“For too long, government agencies and offices and ministries have been working on solutions and then saying to Māori, ‘Here’s a solution to whatever problem’,” (Labour MP and deputy Prime Minister) Kelvin Davis says.

Like “here’s some money”.

“Really what we need to say is, here’s a problem, how do we work on a solution together so it actually meets the needs of the people who we’re working for?”

There is a lot of work to do there, more than meeting a next year holding to account deadline that Ardern seems to be trying to address.

Māori will be looking to the future too, and whether Ardern’s government can deliver on its promises: perhaps with an added degree of wariness, but also hope.

They will be hoping for more from Ardern and her Government.

 

Waitangi – inclusion, protest and handouts

It is to be expected that there there will be some sort of protests and attention seeking leading up to or on Waitangi Day. That is sort of a tradition. If there are protests the media will be on to them – they can sometimes dominate coverage, even though they are only a small part of proceedings.

Inclusiveness has been promoted in the form of earpieces for politicians so they can hear translations of speeches (presumably the ones spoken in Māori).

NZ Herald: Changes for official powhiri at Waitangi

For the first time, politicians and dignitaries will be given earpieces to hear the translated words of their hosts during the official welcome to Waitangi next week.

The powhiri was until recently held at Ti Tii Marae. It was moved over concerns the event had become a “circus” and moved to Te Whare Runanga on the upper marae at the Treaty Grounds.

The idea was that of Māori Crown Relations Minister Kelvin Davis, who has also introduced changes to the way the powhiri on February 5 is conducted.

“We’re trying to build on the good atmosphere that was generated last year, and the idea is to return dignity and decorum to proceedings,” Davis told the Weekend Herald.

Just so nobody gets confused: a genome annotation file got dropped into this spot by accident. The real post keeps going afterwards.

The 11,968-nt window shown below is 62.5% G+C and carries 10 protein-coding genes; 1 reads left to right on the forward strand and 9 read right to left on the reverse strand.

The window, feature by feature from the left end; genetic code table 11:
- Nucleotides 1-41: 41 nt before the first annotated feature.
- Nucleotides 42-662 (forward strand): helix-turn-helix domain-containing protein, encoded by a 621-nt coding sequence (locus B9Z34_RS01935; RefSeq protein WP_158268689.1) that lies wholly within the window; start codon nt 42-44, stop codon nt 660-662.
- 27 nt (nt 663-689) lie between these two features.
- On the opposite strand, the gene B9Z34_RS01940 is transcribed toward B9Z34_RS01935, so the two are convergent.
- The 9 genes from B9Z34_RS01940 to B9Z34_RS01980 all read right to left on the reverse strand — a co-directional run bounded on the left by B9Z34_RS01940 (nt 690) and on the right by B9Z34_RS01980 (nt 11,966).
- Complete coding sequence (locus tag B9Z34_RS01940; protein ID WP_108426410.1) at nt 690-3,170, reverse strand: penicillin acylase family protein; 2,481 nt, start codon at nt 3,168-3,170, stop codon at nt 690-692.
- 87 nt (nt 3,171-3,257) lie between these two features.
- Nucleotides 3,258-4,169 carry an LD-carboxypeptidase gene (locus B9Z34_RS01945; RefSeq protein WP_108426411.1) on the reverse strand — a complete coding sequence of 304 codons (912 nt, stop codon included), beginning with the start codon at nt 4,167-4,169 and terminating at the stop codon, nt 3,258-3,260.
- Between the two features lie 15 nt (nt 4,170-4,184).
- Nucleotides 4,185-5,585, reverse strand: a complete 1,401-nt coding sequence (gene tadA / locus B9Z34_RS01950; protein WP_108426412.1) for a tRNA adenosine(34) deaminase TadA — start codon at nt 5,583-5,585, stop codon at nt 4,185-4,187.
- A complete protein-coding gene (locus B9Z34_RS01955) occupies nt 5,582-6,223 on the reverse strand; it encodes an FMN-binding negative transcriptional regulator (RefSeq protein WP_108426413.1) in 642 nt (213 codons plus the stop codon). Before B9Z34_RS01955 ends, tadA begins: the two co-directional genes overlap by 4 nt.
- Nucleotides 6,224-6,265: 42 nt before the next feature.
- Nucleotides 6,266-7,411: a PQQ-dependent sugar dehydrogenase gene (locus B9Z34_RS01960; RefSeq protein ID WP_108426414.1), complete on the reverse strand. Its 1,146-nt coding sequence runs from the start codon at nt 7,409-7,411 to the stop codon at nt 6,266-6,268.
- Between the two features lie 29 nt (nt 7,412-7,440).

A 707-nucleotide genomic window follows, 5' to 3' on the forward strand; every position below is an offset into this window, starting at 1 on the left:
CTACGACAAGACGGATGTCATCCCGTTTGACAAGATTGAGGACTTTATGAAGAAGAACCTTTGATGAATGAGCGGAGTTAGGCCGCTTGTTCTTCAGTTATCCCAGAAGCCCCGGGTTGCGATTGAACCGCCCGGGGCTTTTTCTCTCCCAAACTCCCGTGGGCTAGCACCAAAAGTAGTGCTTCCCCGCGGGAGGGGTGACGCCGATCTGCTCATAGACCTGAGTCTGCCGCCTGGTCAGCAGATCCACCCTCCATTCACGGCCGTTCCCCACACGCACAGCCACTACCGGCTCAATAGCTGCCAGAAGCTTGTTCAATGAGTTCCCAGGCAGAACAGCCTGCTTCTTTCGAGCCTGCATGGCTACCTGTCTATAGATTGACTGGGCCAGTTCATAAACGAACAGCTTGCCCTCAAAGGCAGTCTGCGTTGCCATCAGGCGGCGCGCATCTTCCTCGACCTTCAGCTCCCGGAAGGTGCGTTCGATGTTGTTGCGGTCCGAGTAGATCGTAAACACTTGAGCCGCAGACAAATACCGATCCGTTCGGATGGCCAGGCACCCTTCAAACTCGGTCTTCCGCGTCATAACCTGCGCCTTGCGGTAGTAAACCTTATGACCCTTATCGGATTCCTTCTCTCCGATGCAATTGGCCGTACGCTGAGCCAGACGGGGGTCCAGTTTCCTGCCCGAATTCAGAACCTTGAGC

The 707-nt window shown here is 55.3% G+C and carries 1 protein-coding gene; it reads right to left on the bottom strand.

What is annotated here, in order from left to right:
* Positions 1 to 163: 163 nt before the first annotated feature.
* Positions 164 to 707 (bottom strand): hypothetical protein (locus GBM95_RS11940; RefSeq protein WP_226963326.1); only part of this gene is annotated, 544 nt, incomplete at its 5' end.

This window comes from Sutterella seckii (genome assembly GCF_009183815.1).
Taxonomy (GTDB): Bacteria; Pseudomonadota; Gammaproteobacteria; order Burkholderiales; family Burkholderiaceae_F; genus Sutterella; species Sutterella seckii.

“In previous years, whoever was the government would go on and be bolstered by officials and CEs and there’d be a big jostle for position, and the Opposition was just left to fend for themselves at a later powhiri.”

All parties had agreed to go on as one group this year for one parliamentary powhiri.

“We’ve organised the simultaneous translation earpieces for everybody. It’s about being inclusive and I think it’s the way New Zealand needs to head, where everybody understands what everyone’s saying so we don’t talk past each other,” said Davis.

“It’s a small thing but I think it means a lot to those people who in the past felt excluded. We want to celebrate New Zealand’s day, and it all started here in Waitangi.”

John Key stopped going to Waitangi events after 2015, and Bill English chose not to go while national leader, but Simon Bridges has decided to attend.

“I think every leader has to make their own decision. For me, it’s my first opportunity as leader to do it. I’m really keen to and I’m looking forward to it. It’s our country’s day. The Treaty of Waitangi is so clearly part of the fabric of New Zealand and it recognises the special place of Māori in our bicultural foundations.”

Jacinda Ardern will be leading a large Labour delegation, with most of their MPs attending. Last year she was the first female prime minister to speak during the powhiri, where she said:

“When we return in one year, in three years, I ask you to ask us what we have done for you”.

This year she and Shane Jones have announced $100 million investment to support Māori landowners and drive regional growth

The Provincial Growth Fund (PGF) will invest up to $100 million to help unlock the economic potential of whenua Māori and build prosperity in our regions, Prime Minister Jacinda Ardern and Regional Economic Development Minister Shane Jones have announced today.

“An integral part of any inclusive and successful regional economic development strategy lies with supporting Māori landowners to create new opportunities that will lift incomes and the wellbeing of our regions,” Jacinda Ardern said.

“Access to capital remains a challenge for Māori landowners as the special status of their land means commercial banks are less willing to lend to them. I’m pleased that through the PGF, we’re in a unique position to be able to support these landowners.

“Funding will enable Māori to access the capital required to progress projects which are investment-ready and will ultimately support moves towards higher-value land use.”

“I’m proud we’re able to make this announcement today, which is a vital step in creating greater prosperity around New Zealand,” Jacinda Ardern said.